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  10. I chose an assignment from the ACRL Framework for Information Literacy Sandbox. I selected “Evaluating Claims: Pseudoscience & Conspiracy Theories, contributed by Cristy Manor (Broward College, North Campus Library, Coconut Creek, FL). I chose this assignment because one of our English faculty has his students write a paper on pseudoscience. I wanted to make a comparison of how the assignment is done at my College, as our students find it to be a very difficult area to research. My interest was in seeing to the frame was applied to the topic. The assignment the librarian uses is for students to find evidence to support or oppose a pseudoscience or conspiracy theory claim. The results are presented in a two page paper. The process is for students learn how to create a search statement, evaluate sources, and identify appropriate sources (database and web) to support their topics. Ms. Moran also includes a nice adaptation of the CRAAP test for students to use as a source evaluation tool.The students are given the parameters for the types of information they should include in their papers. The searching exercise is done as a classroom activity. I would not change this assignment. I think that adding the conspiracy theory option, gives students more flexibility and is more interesting because they are based on facts (or are they?), rather than sticking strictly to a pseudoscience topic. It would be interesting to share this assignment with my institution’s English instructor to see if he would be open to adjusting his assignment to include conspiracy theories to broaden his assignment and perhaps make it more interesting.

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  11. Here’s the link to the activity I created related to Authority is Constructed and Contextual, and it’s one component of a larger lesson plan that usually includes some database instruction. Another colleague and I have run this activity 3 or 4 times this semester and students have seemed to really enjoy it and get very competitive and engaged with the topic. http://sandbox.acrl.org/library-collection/gossip-activity

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  12. I enjoyed this activity related to explaining peer review. https://www.carli.illinois.edu/sites/files/pub_serv/ICForum-2016HeadyVossler-Plan.pdf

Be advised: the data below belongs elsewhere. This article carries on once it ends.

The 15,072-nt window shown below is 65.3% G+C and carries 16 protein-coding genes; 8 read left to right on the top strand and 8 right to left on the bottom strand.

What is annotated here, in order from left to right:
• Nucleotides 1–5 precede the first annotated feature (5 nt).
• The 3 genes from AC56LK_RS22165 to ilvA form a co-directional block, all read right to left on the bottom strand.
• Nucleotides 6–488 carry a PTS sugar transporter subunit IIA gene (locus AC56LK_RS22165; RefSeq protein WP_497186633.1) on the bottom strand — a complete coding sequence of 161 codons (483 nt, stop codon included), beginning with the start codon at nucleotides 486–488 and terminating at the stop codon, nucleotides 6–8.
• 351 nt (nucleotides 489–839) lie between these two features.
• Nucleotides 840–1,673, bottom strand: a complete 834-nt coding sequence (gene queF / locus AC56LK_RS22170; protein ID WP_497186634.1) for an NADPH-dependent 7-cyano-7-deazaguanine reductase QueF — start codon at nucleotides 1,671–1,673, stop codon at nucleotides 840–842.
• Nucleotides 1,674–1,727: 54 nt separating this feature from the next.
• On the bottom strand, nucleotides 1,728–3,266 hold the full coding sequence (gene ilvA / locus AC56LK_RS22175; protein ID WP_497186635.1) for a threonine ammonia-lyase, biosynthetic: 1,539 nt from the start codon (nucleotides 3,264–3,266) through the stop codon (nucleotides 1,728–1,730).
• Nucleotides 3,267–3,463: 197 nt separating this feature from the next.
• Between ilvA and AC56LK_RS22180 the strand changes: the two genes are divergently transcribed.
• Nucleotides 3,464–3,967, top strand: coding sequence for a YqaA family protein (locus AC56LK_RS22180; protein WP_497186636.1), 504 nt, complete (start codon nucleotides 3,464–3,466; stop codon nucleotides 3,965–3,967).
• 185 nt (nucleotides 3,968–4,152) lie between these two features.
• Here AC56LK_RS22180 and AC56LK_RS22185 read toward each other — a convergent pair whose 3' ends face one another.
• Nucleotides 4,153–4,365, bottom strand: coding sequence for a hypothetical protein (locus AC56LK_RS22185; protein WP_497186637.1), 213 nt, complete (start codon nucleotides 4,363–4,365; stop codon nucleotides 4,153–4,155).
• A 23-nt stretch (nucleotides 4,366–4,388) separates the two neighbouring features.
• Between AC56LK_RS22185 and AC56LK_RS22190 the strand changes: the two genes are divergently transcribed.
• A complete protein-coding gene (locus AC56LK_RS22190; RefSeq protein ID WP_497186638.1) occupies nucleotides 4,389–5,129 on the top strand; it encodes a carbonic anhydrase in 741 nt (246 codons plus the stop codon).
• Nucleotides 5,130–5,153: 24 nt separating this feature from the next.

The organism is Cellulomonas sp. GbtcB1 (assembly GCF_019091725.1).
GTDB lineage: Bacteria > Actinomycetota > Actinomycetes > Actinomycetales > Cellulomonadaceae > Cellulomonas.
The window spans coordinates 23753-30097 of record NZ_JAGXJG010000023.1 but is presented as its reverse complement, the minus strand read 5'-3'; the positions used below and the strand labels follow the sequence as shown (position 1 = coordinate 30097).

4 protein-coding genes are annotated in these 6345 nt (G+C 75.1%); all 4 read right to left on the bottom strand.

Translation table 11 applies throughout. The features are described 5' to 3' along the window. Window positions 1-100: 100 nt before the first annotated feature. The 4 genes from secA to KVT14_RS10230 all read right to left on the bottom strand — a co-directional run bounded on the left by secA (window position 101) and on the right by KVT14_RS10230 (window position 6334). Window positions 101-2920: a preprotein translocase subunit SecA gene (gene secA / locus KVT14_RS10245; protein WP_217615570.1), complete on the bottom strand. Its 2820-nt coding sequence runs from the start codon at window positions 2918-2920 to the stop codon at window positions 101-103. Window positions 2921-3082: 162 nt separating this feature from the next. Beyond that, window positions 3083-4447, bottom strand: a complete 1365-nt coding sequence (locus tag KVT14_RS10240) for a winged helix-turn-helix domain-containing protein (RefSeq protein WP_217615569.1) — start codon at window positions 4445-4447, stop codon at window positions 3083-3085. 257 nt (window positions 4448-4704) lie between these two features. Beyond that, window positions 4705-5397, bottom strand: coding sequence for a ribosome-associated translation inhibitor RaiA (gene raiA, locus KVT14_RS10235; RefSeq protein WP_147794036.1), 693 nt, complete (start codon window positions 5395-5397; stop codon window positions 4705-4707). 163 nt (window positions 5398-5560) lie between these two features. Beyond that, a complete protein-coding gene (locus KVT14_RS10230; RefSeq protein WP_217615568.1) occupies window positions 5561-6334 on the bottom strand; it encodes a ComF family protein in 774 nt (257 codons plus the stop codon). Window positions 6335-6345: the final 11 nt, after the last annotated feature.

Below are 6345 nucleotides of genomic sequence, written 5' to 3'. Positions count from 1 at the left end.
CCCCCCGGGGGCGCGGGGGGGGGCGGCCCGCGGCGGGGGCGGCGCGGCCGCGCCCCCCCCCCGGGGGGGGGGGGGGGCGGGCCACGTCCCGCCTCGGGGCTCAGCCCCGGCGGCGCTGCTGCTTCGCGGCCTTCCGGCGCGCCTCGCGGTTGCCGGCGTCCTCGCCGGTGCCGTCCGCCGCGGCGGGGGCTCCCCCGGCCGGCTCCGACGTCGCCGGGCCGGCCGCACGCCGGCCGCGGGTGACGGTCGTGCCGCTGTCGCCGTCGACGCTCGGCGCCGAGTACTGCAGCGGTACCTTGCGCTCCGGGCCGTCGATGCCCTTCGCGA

I find that I always feel pressed when it comes to explaining the hierarchy of evidence. I want to be able to convey why scholarly publishing is held in a high regard while also underlining the fact that it isn’t infallible, it’s important to look at critically and ideally it’s seen for its part in a conversation versus an ending point. This is especially true when it comes to the biomedical literature my students access where the focus is not just on the quality of the study but its replicability.

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  13. I found this assignment when looking for ideas on how to use interactive software for website and news evaluation.
    LIN 175 – Week 5
    Critically Evaluating Information
    https://docs.google.com/document/d/1EqOS1itq-chbWfpwEVOhDpo2eahEwVhS3WMoBUEZesU/edit

    The assignment is very straight forward. Students review the Prezi and then evaluate articles about caffeine consumption. The assignment gives follow up material for further reading.

    For my classes, I would most likely convert the information out of Prezi as I have had students comment it is hard to follow. The interactive quiz about why the articles relating to coffee is great as it has students defend their position of why they would share or use the information. Depending on if the class is subject specific the quiz could be modified to fit the field of study. For example, a class that focuses on Global Diseases could highlight articles that give ‘stranger than’ diseases and see if students can identify which are credible. A follow up discussion could highlight predatory journals and the impact they have on peer review:
    https://scholarlykitchen.sspnet.org/2017/09/07/confusion-journals-pubmed-now/?informz=1

    Shelly

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    • Shelly,
      Since enough people consume at least some amount of caffeine, the topic would resonate with many learners personally. The real-world implications are an added plus.